The consulting group created a database of all the items that were part of the raw materials inventory and, to the extent possible, cross-referenced them to the vendor control number for the corresponding goods. They placed hand-held Wi-Fi-enabled scanners into service and created three different types of barcodes to aid warehouse workers. The first series of barcodes was stored in a notebook kept near the dock where product was received. When items arrived, the receiving employee would find them in the barcode book and use the scanner (on the barcode in the book) to record the receipt of goods. Then, using the keypad on the device the quantity received would be entered. The inventory control system would then generate a new barcode, specifically associated with a particular receipt and print a label that could be affixed to the received product. Finally, as items were placed into bins or onto shelves in the warehouse, a third barcode found at the actual warehouse location was scanned to associate the goods with a specific place in the building. The addition of this workflow process, which included the use of computing hardware alongside a software component, saved time and added much greater accuracy to the raw goods inventory, making the overall organization much more profitable.
Components of an Electronic Workflow Process
Some of the key components generally found in an effective electronic workflow system include routing capabilities, authorization, monitoring and alerts. In many cases, organizations that utilize technology to control the flow of processes do so in an effort to properly route information. Companies that use a purchasing system, for example, want requisitions for goods to go through an authorization process. These requests can be automatically routed to different individuals with varying levels of authority depending on their dollar value.
Authorization control can also be an extremely important aspect of a strong workflow scheme. Good systems can make it difficult to circumvent internal controls relating to the proper approval of transactions. Additionally, companies can configure their systems so that the information flow is affected not only by the nature and value of transactions but also by their approval or denial.
Often, the most overlooked benefit of electronic workflow is found in the audit trail maintained for transactions affected by an organization. Many systems monitor the records created as part of this trail to check for anomalies in the data. An example of this might be a salesperson that generates an invoice for a customer who gets distracted during the workday and inadvertently creates the same sales document twice. Software controls can be established that check for invoices containing identical information created for the same customer within a particular timeframe. Many of these “software checks” can be achieved using database procedures that run periodically and scan for values in the information. These are fairly simple to create and can help establish tremendously beneficial controls.
Finally, alerts associated with issues found as part of the monitoring process are paramount to most successfully implemented workflow systems. Many organizations find it nothing short of amazing that a communication thread is started without direct user action. Systems use email, instant messaging, pop-up messages and even audio prompts to alert the proper individual to the possibility that an issue has arisen.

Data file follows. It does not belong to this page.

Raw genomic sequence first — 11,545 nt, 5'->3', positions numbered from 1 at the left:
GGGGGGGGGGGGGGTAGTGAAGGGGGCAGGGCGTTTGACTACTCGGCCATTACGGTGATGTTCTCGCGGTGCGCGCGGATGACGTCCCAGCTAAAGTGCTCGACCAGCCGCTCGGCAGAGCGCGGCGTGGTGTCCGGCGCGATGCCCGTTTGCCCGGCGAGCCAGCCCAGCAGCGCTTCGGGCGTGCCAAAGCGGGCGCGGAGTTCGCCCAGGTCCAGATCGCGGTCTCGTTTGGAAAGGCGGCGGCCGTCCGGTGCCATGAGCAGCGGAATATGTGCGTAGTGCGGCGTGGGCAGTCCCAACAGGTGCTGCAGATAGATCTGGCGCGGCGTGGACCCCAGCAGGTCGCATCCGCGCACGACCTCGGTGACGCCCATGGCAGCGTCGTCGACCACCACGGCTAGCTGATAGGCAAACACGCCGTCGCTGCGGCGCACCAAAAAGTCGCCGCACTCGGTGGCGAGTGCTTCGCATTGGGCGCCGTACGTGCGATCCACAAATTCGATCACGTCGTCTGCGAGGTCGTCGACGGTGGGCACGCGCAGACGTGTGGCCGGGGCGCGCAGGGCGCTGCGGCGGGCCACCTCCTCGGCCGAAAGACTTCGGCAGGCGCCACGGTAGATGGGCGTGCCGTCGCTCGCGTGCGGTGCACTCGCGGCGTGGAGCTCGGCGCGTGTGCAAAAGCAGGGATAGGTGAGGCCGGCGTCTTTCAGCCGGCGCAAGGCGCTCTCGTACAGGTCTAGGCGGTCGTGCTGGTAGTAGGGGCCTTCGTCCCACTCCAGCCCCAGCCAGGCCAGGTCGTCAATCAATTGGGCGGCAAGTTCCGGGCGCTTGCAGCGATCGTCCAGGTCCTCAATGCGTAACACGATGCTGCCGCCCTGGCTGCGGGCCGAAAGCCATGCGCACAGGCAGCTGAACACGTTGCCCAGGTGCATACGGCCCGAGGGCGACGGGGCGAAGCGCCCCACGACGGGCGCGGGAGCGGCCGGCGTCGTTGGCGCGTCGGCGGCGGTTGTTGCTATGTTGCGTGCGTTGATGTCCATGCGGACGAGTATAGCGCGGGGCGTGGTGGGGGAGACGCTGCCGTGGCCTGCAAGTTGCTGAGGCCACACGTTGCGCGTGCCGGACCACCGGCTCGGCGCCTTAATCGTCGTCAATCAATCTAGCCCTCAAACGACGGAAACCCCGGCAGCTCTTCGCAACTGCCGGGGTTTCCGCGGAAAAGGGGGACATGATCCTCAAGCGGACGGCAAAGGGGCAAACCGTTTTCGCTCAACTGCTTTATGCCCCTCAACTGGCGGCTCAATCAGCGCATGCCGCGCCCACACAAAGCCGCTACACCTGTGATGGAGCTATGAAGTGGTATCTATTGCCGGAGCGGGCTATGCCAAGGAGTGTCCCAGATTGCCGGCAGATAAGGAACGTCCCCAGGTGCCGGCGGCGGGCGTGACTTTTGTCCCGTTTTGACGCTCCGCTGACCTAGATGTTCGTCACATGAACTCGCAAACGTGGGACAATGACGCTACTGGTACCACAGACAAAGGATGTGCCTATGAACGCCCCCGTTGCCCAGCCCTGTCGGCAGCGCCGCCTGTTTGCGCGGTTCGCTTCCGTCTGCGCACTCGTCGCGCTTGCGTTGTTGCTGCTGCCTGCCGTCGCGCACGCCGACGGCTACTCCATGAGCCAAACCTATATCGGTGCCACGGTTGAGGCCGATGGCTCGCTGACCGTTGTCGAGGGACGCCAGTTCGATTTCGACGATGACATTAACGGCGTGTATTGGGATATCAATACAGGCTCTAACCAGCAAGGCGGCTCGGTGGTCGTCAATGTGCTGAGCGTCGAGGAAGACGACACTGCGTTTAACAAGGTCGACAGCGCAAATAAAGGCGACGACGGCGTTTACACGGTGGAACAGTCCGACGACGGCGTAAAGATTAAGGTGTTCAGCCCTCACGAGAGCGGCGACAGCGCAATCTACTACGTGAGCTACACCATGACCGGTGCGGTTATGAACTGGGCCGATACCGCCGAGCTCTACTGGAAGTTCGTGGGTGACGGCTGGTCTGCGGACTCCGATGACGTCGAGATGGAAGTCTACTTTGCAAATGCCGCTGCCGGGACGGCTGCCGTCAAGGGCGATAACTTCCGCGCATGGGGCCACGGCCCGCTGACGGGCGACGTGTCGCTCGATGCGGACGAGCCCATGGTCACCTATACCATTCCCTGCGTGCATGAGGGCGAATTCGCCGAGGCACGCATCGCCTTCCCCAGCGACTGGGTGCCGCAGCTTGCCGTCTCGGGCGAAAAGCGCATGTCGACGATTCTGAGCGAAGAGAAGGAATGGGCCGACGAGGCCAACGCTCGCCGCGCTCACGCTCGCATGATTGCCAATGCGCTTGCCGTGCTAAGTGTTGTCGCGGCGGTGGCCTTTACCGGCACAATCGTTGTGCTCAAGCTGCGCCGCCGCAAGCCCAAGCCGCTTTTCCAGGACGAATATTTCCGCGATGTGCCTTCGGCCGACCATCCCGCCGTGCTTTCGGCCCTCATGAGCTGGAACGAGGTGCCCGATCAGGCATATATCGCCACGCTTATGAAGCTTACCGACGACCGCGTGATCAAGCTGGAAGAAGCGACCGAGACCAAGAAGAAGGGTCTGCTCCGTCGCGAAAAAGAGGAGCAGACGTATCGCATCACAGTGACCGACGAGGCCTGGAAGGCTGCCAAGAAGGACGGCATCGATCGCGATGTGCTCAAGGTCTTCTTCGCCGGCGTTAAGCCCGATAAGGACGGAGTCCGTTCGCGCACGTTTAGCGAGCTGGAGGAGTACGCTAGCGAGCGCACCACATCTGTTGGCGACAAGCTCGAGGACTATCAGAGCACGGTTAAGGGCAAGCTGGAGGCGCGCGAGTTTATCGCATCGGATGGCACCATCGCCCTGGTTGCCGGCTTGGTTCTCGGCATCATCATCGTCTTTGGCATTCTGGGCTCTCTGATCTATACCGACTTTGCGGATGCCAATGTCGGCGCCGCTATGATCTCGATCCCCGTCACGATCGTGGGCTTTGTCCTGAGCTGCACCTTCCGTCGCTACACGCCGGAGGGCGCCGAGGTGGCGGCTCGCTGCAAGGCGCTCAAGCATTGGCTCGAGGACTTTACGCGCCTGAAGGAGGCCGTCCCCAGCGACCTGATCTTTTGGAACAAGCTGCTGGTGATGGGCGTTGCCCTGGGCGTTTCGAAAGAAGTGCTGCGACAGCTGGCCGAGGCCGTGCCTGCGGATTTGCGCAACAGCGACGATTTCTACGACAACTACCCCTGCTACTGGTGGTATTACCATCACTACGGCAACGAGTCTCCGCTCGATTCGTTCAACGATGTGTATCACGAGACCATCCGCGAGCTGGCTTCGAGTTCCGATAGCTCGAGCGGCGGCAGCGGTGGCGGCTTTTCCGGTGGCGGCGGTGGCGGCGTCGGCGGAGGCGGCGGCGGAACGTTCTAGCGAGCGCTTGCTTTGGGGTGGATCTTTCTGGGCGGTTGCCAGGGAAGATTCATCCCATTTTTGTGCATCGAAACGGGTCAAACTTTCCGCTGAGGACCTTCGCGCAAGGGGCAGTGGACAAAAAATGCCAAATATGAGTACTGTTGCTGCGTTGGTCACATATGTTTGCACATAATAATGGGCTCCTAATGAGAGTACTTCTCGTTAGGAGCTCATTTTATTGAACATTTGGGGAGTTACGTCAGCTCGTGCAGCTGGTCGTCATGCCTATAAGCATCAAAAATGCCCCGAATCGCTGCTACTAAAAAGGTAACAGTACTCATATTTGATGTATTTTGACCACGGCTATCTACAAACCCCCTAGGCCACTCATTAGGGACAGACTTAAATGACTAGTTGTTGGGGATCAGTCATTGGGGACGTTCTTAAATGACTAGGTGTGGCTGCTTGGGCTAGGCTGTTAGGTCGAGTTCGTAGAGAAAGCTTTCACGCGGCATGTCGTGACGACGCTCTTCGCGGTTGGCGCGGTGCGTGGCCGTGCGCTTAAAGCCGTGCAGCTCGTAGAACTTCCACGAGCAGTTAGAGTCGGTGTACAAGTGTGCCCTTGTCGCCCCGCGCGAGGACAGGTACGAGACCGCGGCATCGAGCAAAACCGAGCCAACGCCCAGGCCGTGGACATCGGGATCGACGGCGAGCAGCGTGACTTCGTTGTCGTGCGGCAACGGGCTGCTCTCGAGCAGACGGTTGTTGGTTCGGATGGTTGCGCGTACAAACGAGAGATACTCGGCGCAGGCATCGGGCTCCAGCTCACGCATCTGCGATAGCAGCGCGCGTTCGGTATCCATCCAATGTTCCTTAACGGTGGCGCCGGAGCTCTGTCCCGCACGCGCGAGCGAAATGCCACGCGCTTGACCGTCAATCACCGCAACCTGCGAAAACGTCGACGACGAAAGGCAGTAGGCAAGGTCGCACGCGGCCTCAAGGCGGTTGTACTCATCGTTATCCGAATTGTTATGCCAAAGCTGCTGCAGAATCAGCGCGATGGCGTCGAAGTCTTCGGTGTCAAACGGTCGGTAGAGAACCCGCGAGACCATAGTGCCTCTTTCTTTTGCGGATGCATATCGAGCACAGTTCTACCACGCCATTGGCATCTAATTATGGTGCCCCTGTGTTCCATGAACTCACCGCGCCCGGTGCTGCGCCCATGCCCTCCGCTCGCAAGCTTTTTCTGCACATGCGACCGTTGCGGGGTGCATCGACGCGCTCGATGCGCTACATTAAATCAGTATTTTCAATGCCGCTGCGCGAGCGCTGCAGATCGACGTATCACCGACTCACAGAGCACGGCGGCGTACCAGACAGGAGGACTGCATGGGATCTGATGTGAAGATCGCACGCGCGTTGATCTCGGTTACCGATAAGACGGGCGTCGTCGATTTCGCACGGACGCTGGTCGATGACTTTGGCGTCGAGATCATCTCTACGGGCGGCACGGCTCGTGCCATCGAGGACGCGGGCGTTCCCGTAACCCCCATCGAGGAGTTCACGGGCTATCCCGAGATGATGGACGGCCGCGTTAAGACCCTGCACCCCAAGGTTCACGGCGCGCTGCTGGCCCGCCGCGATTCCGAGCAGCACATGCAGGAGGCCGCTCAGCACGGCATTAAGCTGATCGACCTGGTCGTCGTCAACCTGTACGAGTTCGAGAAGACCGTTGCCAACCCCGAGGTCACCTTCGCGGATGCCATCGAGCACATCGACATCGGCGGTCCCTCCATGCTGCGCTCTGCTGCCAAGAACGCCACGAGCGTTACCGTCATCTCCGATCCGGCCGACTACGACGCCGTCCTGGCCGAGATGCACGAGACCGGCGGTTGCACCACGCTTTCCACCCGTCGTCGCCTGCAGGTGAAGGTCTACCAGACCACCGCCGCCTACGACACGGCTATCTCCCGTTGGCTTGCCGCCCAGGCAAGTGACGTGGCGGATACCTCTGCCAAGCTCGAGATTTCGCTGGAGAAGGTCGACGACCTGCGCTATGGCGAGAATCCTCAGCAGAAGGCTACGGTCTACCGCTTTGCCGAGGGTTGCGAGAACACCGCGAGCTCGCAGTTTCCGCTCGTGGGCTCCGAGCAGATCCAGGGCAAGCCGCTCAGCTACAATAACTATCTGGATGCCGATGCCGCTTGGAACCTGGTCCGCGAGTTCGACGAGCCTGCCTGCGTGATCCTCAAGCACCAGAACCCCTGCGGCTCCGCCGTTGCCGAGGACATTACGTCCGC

Companies and individuals are using workflow tools every day and have become accustomed to their presence. One such example is found in Microsoft Outlook: The use of email to schedule meetings along with subsequent rescheduling efforts as participants accept or deny the request for interaction is a regularly used electronic workflow tool that has become common enough to be taken for granted. Other applications often used by accountants also have workflow functionality built in. Click here for a list of Workflow Solutions and Providers.
Accounting software ranging in price from a few hundred dollars up to hundreds of thousands of dollars have built-in workflow capabilities. Products that don’t have the required tools may be improved via an association with third-party add-on software. Tools to capture payroll data, aid with purchasing processes, improve customer relationships, control inventory and even automate standard general journal entries are all available in or for a variety of applications.
Tax software products can import data from outside sources such as financial institutions or business management applications and route the information in order to reduce tax preparation time. Workflow processes can continue as practitioners work on tax documents. They are routed to various forms and sections of a return based on information entered. When a preparer completes a tax return, workflow tools move documents to an appropriate location in an electronic filing system, again saving time and effort.
Electronic workflow tools are firmly set in the business landscape for professional organizations, service entities and manufacturing concerns. Companies that employ these tools properly are realizing significant benefits in a myriad of ways. If an organization needs greater automation in a technology-supported process, there is a very good chance that an electronic workflow application exists or can be created to help!